ANKARA (Reuters) - Turkey, Saudi Arabia and some European allies want ground troops deployed in Syria but there is no consensus in the coalition and a strategy for such an operation has not been seriously debated, Turkey’s foreign minister told Reuters.
Russian air strikes have helped to bring the Syrian army to within 25 km (15 miles) of Turkey’s borders, while Kurdish militia fighters, regarded by Ankara as hostile insurgents, have also gained ground, heightening the sense of urgency.
Foreign Minister Mevlut Cavusoglu said any operation could not be left to regional powers alone.
“Some countries like us, Saudi Arabia and some other Western European countries have said that a ground operation is necessary ... But to expect this only from Saudi Arabia, Turkey and Qatar is neither right nor realistic,” he said in an interview.
“If such an operation is to take place, it has to be carried out jointly, like the (coalition) air strikes,” he said.
Washington has so far ruled out sending its own ground troops into Syria, apart from small numbers of special forces.
But Sunni Arab Gulf states including Saudi Arabia and the United Arab Emirates (UAE) have said they are ready to send ground forces as part of an international coalition against Islamic State, providing Washington takes the lead.
Cavusoglu said Turkey had repeatedly made the case for a more comprehensive strategy in Syria beyond air strikes but it had not been discussed seriously by the U.S.-led coalition.
“Of course, there would be air strikes but a cleansing on the ground is also needed. I stated in every meeting ... that Daesh could not be destroyed or stopped by air strikes,” he said, using an Arabic acronym for Islamic State.
“The coalition has not given this ground operation issue serious debate. There were opponents, and there were those who weren’t going to take part but expressed a desire for Turkey or another country doing it.”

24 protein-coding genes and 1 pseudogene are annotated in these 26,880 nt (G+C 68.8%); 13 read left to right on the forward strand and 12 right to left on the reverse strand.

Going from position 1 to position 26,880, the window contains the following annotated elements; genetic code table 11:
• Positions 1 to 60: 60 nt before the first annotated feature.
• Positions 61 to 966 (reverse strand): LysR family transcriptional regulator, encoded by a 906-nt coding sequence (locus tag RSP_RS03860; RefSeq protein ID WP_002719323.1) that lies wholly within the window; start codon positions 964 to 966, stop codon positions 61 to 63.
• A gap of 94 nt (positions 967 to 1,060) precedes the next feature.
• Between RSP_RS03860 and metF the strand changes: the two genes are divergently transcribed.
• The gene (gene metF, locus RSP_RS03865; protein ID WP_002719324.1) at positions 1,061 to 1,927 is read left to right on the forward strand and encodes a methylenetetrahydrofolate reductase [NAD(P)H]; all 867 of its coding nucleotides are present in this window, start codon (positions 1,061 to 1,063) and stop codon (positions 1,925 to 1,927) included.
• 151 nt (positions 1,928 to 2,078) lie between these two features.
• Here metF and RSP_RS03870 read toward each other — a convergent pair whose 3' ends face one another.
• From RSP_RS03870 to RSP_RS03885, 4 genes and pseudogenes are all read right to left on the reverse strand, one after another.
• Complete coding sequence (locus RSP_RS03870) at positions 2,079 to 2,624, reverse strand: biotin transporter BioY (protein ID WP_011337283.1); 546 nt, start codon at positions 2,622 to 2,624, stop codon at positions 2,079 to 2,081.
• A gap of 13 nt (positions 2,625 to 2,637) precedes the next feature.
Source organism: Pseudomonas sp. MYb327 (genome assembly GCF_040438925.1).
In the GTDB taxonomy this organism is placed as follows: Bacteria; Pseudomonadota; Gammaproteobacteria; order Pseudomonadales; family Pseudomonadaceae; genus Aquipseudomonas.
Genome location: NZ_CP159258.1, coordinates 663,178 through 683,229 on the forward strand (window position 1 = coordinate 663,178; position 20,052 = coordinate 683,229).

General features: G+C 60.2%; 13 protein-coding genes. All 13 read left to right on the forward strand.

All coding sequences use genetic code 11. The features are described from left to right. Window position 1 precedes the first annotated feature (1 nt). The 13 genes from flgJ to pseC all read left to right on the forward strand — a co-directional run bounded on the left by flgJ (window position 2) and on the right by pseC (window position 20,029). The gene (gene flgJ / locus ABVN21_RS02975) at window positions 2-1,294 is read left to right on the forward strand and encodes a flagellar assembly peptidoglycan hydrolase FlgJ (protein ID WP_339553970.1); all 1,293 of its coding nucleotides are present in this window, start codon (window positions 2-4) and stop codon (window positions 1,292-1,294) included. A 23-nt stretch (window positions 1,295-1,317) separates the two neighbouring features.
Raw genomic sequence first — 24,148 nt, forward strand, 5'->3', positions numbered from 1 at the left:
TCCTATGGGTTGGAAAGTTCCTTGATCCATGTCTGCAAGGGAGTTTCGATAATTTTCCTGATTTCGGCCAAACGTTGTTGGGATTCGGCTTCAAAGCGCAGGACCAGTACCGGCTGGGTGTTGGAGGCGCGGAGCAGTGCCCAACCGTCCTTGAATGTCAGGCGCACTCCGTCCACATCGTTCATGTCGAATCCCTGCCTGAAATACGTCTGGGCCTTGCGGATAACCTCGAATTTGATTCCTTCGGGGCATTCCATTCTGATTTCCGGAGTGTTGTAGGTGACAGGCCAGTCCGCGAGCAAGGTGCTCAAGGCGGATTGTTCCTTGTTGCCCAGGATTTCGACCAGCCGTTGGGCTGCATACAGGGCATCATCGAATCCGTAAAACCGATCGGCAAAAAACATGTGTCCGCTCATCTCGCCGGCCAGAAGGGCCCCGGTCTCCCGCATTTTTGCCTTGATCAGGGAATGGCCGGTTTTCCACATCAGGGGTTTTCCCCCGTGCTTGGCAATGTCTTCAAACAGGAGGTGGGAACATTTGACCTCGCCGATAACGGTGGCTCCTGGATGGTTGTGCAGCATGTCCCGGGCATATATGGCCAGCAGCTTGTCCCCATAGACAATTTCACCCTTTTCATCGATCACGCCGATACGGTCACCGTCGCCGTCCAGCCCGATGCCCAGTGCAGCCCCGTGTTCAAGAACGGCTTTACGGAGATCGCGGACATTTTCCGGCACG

Cavusoglu said Turkey supported the resumption of negotiations for a political solution in Syria but that they would go nowhere if Syrian government forces did not first halt their bombardments.
U.N.-backed peace talks, which were suspended earlier this month, are scheduled to resume in Geneva on Feb. 25.
“One needs to be realistic. While bombs are falling from the sky and people are being massacred under the pressure of the regime or are being starved, the talks cannot be very fruitful,” Cavusoglu said.
He also said Ankara and Washington needed to work harder to overcome differences over the role of the Syrian Kurdish YPG militia. Turkey sees the group as hostile insurgents backed by the Syrian government and Moscow and has shelled YPG positions over the past four days.
Washington sees the PYD, the YPG’s political wing, as an effective ally on the ground in the fight against Islamic State in Syria.
“We may be thinking differently but both sides need to put in more effort to iron out these differences,” Cavusoglu said. “Our American friends have openly told us that they understand our sensitivities.”
Writing by Nick Tattersall; Editing by Humeyra Pamuk and David Stamp
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